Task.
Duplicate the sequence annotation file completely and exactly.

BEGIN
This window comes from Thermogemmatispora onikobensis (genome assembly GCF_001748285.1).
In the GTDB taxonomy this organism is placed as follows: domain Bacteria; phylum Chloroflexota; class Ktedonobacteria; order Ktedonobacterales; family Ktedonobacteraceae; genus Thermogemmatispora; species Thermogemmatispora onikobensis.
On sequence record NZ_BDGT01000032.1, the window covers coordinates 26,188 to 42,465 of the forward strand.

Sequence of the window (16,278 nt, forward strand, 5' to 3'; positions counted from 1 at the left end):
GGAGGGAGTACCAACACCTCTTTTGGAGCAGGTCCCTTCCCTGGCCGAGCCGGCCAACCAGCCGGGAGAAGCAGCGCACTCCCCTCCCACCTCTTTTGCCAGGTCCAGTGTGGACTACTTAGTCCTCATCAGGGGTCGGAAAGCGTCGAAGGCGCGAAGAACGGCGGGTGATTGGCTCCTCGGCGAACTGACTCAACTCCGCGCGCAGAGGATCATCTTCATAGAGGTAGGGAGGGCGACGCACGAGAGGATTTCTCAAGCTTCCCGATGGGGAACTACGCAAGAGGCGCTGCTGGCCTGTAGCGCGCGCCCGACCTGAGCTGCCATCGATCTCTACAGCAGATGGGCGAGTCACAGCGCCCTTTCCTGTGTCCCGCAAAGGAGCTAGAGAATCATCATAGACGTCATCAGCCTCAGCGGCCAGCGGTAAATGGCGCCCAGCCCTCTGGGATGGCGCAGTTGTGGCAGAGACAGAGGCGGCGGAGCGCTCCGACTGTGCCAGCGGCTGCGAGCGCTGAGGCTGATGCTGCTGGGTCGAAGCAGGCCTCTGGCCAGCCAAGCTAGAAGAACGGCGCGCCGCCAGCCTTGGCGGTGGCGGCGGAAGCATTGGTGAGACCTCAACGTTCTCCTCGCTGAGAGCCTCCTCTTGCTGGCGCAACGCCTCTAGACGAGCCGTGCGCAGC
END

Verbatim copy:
This window comes from Thermogemmatispora onikobensis (genome assembly GCF_001748285.1).
In the GTDB taxonomy this organism is placed as follows: domain Bacteria; phylum Chloroflexota; class Ktedonobacteria; order Ktedonobacterales; family Ktedonobacteraceae; genus Thermogemmatispora; species Thermogemmatispora onikobensis.
On sequence record NZ_BDGT01000032.1, the window covers coordinates 26,188 to 42,465 of the forward strand.

Sequence of the window (16,278 nt, forward strand, 5' to 3'; positions counted from 1 at the left end):
GGAGGGAGTACCAACACCTCTTTTGGAGCAGGTCCCTTCCCTGGCCGAGCCGGCCAACCAGCCGGGAGAAGCAGCGCACTCCCCTCCCACCTCTTTTGCCAGGTCCAGTGTGGACTACTTAGTCCTCATCAGGGGTCGGAAAGCGTCGAAGGCGCGAAGAACGGCGGGTGATTGGCTCCTCGGCGAACTGACTCAACTCCGCGCGCAGAGGATCATCTTCATAGAGGTAGGGAGGGCGACGCACGAGAGGATTTCTCAAGCTTCCCGATGGGGAACTACGCAAGAGGCGCTGCTGGCCTGTAGCGCGCGCCCGACCTGAGCTGCCATCGATCTCTACAGCAGATGGGCGAGTCACAGCGCCCTTTCCTGTGTCCCGCAAAGGAGCTAGAGAATCATCATAGACGTCATCAGCCTCAGCGGCCAGCGGTAAATGGCGCCCAGCCCTCTGGGATGGCGCAGTTGTGGCAGAGACAGAGGCGGCGGAGCGCTCCGACTGTGCCAGCGGCTGCGAGCGCTGAGGCTGATGCTGCTGGGTCGAAGCAGGCCTCTGGCCAGCCAAGCTAGAAGAACGGCGCGCCGCCAGCCTTGGCGGTGGCGGCGGAAGCATTGGTGAGACCTCAACGTTCTCCTCGCTGAGAGCCTCCTCTTGCTGGCGCAACGCCTCTAGACGAGCCGTGCGCAGC